ORIGINAL RESEARCH article
Conservation challenges of sharks with continental scale migrations
- 1A Healthy and Resilient GBR, Australian Institute of Marine Science, Townsville, QLD, Australia
- 2Centre for Sustainable Tropical Fisheries and Aquaculture, College of Marine and Environmental Sciences, James Cook University, Townsville, QLD, Australia
- 3AIMS@JCU, Australian Institute of Marine Science, College of Marine and Environmental Sciences, James Cook University, Townsville, QLD, Australia
- 4Fisheries New South Wales, NSW Department of Primary Industries, Sydney Institute of Marine Science, Mosman, NSW, Australia
Understanding movement and connectivity of populations is increasingly important as human and climate change pressures become more pervasive, but can be problematic in difficult to observe species such as large marine predators. We examined the movements of bull sharks, Carcharhinus leucas, using acoustic telemetry arrays along the east coast of Australia. Approximately half of 75 individuals released in temperate waters moved into tropical reef regions, with both sexes undertaking long-range movements and multiple individuals making return trips. Only 3% of 39 individuals released in tropical reef habitats moved south to temperate waters, but approximately 25% moved to southern reef or subtropical coastal areas. These results reveal complex linkages along the east coast of Australia which suggest a tropical reef based population comprised of individuals that migrate to multiple regions. Connectivity between locations along the east coast of Australia creates important conservation challenges for resource managers in multiple jurisdictions.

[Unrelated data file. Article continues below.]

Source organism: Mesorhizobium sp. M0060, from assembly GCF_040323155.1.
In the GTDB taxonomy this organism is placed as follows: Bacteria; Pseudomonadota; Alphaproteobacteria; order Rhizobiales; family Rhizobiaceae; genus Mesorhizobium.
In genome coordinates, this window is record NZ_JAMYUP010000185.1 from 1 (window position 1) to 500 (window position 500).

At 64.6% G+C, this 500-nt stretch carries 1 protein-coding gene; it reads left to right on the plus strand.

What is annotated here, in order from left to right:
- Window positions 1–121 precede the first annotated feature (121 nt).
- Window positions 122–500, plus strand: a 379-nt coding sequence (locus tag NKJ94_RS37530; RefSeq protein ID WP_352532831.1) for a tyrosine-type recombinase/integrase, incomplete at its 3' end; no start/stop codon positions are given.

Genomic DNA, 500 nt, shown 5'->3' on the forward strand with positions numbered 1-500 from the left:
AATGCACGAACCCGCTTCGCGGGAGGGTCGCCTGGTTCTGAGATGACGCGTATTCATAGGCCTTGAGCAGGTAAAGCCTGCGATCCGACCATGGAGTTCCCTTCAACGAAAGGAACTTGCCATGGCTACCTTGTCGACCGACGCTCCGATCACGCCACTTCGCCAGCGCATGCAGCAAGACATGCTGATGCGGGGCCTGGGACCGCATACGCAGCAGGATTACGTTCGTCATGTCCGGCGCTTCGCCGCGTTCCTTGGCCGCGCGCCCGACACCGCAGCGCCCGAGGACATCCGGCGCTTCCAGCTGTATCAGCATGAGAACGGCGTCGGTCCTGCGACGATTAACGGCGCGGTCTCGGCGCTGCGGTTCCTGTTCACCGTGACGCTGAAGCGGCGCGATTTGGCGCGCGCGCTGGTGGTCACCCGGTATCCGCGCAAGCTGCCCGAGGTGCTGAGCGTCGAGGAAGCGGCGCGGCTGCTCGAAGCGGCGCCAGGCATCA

High level consumers that move between different habitats and ecosystems (i.e., mobile link species as defined by Lundberg and Moberg, 2003) play disproportionately important roles in the stability and functioning of these systems (McCann et al., 2005). Mobile link species can play a wide array of ecological roles in both terrestrial and aquatic habitats, from spreading seeds and pollinating (Couvreur et al., 2004) to increasing the resilience of coral reefs (Nyström and Folke, 2001). Due to the high mobility of many species that function as mobile links these species are often subject to numerous management regimes including state, federal, and international policies (Lascelles et al., 2014). There are varying degrees of management success within and across these regimes, for example, protected area closures are thought to work for many species, but these areas are often too small to provide adequate protection at a population level (Lascelles et al., 2014). As such, the conservation and management of mobile species is important within an ecosystem context as well as at the population level (Russell et al., 2013). Within marine systems there are limited data on the movements of large top predators and the roles they play as mobile links in ecosystems because of the logistical challenges involved in their study. However, satellite and acoustic telemetry have increased the spatial resolution and understanding of when and where large marine predators move (Heupel et al., 2006; Block et al., 2011).